For those looking to borrow:
As with any business loan or financial agreement, there are standards which individuals need to meet before any transfer of cash can happen. Lenders need to know that their money will be repaid, meaning you won’t be able to borrow money without checks and referencing.
This doesn’t mean you have to have an exemplary credit score to borrow via P2P.
If your credit score is not sparkly clean, you can often still register for an account and receive loans, but these will be at higher rates.There are loans within peer to peer lending for people with bad credit.If this sounds like you, it’s worth noting that the rates you receive will still usually be better than traditional bank loan rates.
Most of the risk within peer to peer business lending is on the side of those putting up the money.
There are regulations in place, such as those introduced by the Financial Conduct Authority (FCA). The FCA framework has the following key objectives, which P2P platforms are now required to help implement:
- Ensure investors receive clear and accurate information about a potential investment and understand the risks involved.
- Ensure investors are adequately remunerated for the risk they are taking
- Ensure transparent and robust systems for assessing the risk, value and price of loans, and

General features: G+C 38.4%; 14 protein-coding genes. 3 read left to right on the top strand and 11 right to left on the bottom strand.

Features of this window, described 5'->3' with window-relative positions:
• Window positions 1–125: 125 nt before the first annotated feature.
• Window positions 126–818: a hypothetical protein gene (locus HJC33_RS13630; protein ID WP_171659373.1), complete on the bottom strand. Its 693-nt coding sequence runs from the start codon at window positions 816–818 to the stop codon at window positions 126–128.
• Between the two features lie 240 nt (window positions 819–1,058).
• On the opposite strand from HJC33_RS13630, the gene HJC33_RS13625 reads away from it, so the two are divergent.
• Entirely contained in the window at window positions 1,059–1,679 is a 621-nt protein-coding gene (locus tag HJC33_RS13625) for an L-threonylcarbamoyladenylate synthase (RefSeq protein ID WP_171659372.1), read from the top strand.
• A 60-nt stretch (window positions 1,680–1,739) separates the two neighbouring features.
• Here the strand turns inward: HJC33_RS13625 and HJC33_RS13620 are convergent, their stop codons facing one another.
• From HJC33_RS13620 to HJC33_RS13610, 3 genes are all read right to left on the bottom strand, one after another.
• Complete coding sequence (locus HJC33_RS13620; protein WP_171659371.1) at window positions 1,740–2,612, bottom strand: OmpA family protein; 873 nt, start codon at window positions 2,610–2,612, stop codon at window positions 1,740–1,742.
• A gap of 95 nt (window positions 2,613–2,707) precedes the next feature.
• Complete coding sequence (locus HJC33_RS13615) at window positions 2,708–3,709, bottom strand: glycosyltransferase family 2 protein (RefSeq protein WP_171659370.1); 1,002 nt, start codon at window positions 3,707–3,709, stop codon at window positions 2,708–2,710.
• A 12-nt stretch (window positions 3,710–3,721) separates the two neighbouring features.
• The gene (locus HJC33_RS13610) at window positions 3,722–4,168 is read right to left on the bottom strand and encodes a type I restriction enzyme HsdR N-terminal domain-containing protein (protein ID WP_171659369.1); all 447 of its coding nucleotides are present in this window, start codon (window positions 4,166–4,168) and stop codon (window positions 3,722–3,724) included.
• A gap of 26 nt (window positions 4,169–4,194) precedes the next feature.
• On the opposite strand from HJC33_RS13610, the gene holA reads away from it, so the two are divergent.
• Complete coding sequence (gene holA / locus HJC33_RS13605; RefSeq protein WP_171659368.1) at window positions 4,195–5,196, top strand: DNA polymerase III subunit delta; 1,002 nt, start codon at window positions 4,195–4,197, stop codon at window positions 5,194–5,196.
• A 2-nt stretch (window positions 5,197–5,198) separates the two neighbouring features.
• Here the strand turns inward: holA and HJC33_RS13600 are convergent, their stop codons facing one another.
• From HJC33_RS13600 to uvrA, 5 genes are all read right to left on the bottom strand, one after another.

fair/transparent charges to investors
- Promote good governance and orderly business practices
One of the biggest risks of peer to peer lending is the fact they aren’t covered under the Financial Services Compensation Scheme (FSCS).
Put simply, the FSCS protects lenders in the event of client insolvency. Covering each lender by up to £85,000, they ensure those who lend money aren’t left to fend for themselves when problems arise. However, P2P lending is not covered.
If a borrower defaults, you are at risk of losing your money.
The good news is that because of the way your money is shared between different borrowers, if one defaults, you will barely notice the loss. Adding in the fact that they offer incredibly competitive rates for investors, they are definitely still worth considering.
Which are the best peer to peer lending companies?
As it’s a relatively new market, there’s no set answer to this question. With different amounts of lending and borrowing involved, different rates, and different levels of security, there are quite a few considerations to make before deciding on the best P2P lender.
Because each P2P lending site has numerous lenders, all with their own miniature terms and conditions, it’s often the case that the most competitive deal is not on the site you’ve registered with. That’s why we recommend using a broker like Aurora Capital.
By providing us with some general information, we scour the market for the best P2P lending deals for your precise requirements. This means the best rates and best security, without you having to do the leg-work.Speak to our expert team now and see how much you could borrow with the best peer to peer lending options for you. Call us on 01371 870815 or email at email@example.com.